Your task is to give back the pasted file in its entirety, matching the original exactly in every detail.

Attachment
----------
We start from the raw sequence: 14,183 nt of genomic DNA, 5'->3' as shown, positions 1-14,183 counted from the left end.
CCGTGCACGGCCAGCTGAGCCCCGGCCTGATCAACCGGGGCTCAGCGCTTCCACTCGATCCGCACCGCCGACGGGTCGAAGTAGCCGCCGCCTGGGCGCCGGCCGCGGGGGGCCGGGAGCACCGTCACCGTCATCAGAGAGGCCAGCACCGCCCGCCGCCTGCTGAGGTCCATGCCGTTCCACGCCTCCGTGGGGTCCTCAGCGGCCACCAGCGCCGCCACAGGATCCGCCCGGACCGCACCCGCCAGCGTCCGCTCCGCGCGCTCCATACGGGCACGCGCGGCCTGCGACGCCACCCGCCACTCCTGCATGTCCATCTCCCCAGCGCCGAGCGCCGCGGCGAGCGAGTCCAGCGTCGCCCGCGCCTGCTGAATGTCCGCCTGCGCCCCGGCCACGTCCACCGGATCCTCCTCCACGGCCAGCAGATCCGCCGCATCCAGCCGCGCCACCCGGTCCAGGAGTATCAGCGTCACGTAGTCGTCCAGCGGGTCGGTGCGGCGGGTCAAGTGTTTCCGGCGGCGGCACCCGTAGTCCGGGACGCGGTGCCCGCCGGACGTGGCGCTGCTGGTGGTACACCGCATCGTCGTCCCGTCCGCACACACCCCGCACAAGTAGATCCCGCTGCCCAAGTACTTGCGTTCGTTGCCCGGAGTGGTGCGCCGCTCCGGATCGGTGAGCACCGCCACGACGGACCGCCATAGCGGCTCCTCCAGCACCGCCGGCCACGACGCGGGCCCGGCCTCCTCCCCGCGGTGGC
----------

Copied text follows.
We start from the raw sequence: 14,183 nt of genomic DNA, 5'->3' as shown, positions 1-14,183 counted from the left end.
CCGTGCACGGCCAGCTGAGCCCCGGCCTGATCAACCGGGGCTCAGCGCTTCCACTCGATCCGCACCGCCGACGGGTCGAAGTAGCCGCCGCCTGGGCGCCGGCCGCGGGGGGCCGGGAGCACCGTCACCGTCATCAGAGAGGCCAGCACCGCCCGCCGCCTGCTGAGGTCCATGCCGTTCCACGCCTCCGTGGGGTCCTCAGCGGCCACCAGCGCCGCCACAGGATCCGCCCGGACCGCACCCGCCAGCGTCCGCTCCGCGCGCTCCATACGGGCACGCGCGGCCTGCGACGCCACCCGCCACTCCTGCATGTCCATCTCCCCAGCGCCGAGCGCCGCGGCGAGCGAGTCCAGCGTCGCCCGCGCCTGCTGAATGTCCGCCTGCGCCCCGGCCACGTCCACCGGATCCTCCTCCACGGCCAGCAGATCCGCCGCATCCAGCCGCGCCACCCGGTCCAGGAGTATCAGCGTCACGTAGTCGTCCAGCGGGTCGGTGCGGCGGGTCAAGTGTTTCCGGCGGCGGCACCCGTAGTCCGGGACGCGGTGCCCGCCGGACGTGGCGCTGCTGGTGGTACACCGCATCGTCGTCCCGTCCGCACACACCCCGCACAAGTAGATCCCGCTGCCCAAGTACTTGCGTTCGTTGCCCGGAGTGGTGCGCCGCTCCGGATCGGTGAGCACCGCCACGACGGACCGCCATAGCGGCTCCTCCAGCACCGCCGGCCACGACGCGGGCCCGGCCTCCTCCCCGCGGTGGC